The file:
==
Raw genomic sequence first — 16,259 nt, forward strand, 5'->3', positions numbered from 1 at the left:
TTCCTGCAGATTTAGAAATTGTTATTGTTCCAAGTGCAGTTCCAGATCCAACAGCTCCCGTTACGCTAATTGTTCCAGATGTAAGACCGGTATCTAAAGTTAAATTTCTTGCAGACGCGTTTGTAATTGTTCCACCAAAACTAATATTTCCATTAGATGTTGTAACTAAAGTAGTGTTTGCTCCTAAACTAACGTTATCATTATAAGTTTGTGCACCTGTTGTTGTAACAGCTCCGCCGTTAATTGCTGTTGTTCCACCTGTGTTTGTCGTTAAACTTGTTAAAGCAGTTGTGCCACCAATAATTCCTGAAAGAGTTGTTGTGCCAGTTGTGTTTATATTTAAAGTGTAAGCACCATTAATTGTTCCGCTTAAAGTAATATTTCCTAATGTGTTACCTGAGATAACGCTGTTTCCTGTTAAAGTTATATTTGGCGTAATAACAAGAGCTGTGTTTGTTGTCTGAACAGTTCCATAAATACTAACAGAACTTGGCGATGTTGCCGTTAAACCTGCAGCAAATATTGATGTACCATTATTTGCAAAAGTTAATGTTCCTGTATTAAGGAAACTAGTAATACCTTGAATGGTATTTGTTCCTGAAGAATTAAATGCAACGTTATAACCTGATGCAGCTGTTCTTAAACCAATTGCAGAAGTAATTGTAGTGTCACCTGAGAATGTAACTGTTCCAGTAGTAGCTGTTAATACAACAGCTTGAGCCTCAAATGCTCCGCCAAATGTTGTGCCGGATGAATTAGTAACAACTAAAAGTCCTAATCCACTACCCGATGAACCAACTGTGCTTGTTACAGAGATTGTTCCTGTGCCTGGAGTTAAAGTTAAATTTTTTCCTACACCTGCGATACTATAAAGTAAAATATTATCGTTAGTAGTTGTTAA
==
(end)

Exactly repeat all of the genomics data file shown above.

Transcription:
Raw genomic sequence first — 16,259 nt, forward strand, 5'->3', positions numbered from 1 at the left:
TTCCTGCAGATTTAGAAATTGTTATTGTTCCAAGTGCAGTTCCAGATCCAACAGCTCCCGTTACGCTAATTGTTCCAGATGTAAGACCGGTATCTAAAGTTAAATTTCTTGCAGACGCGTTTGTAATTGTTCCACCAAAACTAATATTTCCATTAGATGTTGTAACTAAAGTAGTGTTTGCTCCTAAACTAACGTTATCATTATAAGTTTGTGCACCTGTTGTTGTAACAGCTCCGCCGTTAATTGCTGTTGTTCCACCTGTGTTTGTCGTTAAACTTGTTAAAGCAGTTGTGCCACCAATAATTCCTGAAAGAGTTGTTGTGCCAGTTGTGTTTATATTTAAAGTGTAAGCACCATTAATTGTTCCGCTTAAAGTAATATTTCCTAATGTGTTACCTGAGATAACGCTGTTTCCTGTTAAAGTTATATTTGGCGTAATAACAAGAGCTGTGTTTGTTGTCTGAACAGTTCCATAAATACTAACAGAACTTGGCGATGTTGCCGTTAAACCTGCAGCAAATATTGATGTACCATTATTTGCAAAAGTTAATGTTCCTGTATTAAGGAAACTAGTAATACCTTGAATGGTATTTGTTCCTGAAGAATTAAATGCAACGTTATAACCTGATGCAGCTGTTCTTAAACCAATTGCAGAAGTAATTGTAGTGTCACCTGAGAATGTAACTGTTCCAGTAGTAGCTGTTAATACAACAGCTTGAGCCTCAAATGCTCCGCCAAATGTTGTGCCGGATGAATTAGTAACAACTAAAAGTCCTAATCCACTACCCGATGAACCAACTGTGCTTGTTACAGAGATTGTTCCTGTGCCTGGAGTTAAAGTTAAATTTTTTCCTACACCTGCGATACTATAAAGTAAAATATTATCGTTAGTAGTTGTTAA